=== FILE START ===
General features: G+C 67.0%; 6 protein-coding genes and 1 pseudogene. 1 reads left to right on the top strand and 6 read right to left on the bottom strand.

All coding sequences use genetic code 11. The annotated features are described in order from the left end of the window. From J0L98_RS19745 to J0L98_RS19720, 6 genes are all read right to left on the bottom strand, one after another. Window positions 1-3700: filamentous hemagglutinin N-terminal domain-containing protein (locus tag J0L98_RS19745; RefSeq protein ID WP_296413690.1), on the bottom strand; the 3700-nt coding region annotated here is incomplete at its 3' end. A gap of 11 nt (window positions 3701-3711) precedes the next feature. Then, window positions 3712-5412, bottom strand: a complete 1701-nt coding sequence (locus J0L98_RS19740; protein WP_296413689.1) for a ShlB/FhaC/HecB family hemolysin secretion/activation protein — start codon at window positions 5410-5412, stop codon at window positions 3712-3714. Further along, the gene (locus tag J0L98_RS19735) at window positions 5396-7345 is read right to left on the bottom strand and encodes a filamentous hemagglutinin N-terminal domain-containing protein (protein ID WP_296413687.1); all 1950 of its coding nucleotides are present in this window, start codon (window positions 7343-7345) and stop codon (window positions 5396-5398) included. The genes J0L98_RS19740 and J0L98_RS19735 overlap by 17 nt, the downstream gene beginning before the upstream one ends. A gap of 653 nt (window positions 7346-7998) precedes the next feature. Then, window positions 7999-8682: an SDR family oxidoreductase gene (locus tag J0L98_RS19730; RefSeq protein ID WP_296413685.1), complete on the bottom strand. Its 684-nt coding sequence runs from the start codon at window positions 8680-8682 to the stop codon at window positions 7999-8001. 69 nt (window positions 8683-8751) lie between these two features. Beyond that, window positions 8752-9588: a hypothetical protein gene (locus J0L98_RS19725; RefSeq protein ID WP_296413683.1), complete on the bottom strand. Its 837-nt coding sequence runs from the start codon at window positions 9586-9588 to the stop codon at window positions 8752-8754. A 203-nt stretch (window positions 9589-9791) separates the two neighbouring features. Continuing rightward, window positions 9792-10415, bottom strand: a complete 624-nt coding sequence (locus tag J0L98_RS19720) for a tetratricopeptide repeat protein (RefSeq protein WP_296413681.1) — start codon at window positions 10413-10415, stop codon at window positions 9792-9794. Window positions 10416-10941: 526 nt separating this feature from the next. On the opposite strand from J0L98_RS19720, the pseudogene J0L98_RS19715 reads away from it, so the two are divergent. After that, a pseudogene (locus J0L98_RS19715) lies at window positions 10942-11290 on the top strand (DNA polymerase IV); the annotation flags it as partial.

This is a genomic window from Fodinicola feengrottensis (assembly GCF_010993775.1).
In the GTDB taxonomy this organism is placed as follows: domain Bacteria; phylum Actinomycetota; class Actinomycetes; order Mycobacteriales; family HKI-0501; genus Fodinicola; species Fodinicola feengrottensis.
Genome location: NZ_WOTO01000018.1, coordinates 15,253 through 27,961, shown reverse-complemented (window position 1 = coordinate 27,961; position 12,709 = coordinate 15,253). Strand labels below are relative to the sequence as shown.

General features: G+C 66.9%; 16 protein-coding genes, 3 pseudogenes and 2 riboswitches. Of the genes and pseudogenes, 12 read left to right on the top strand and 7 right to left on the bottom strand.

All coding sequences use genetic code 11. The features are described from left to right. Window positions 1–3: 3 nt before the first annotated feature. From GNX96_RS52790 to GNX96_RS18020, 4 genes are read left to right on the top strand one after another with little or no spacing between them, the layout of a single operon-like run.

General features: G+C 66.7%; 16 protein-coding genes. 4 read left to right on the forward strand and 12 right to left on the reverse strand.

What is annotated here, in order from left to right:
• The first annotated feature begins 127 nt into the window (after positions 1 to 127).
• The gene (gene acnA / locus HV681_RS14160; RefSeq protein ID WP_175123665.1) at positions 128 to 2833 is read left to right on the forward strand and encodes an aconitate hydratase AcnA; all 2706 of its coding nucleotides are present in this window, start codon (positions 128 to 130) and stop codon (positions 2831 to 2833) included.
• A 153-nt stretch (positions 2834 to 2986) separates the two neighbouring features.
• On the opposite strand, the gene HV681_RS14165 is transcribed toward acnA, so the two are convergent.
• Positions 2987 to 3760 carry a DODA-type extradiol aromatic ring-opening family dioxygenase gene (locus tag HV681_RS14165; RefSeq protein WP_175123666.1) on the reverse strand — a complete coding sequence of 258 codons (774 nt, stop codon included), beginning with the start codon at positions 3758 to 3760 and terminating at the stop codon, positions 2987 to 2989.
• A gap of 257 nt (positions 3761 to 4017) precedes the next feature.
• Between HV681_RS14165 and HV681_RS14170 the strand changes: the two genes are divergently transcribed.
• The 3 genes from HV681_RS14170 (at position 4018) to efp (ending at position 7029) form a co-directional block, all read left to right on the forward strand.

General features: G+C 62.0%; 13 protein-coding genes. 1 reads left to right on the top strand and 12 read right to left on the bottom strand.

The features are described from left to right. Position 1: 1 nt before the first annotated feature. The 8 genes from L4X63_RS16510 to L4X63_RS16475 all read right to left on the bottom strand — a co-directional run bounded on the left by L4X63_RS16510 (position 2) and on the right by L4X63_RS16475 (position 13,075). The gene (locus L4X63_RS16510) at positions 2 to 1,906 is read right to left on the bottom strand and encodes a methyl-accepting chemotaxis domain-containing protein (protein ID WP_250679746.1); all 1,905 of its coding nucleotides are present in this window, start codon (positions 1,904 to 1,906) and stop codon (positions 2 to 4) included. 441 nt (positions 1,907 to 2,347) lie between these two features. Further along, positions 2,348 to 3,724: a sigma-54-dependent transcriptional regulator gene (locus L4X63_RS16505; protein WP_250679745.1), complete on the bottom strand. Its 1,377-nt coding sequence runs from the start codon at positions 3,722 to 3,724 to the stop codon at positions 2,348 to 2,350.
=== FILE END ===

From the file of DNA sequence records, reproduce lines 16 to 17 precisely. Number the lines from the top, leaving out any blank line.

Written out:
• Between HV681_RS14165 and HV681_RS14170 the strand changes: the two genes are divergently transcribed.
• The 3 genes from HV681_RS14170 (at position 4018) to efp (ending at position 7029) form a co-directional block, all read left to right on the forward strand.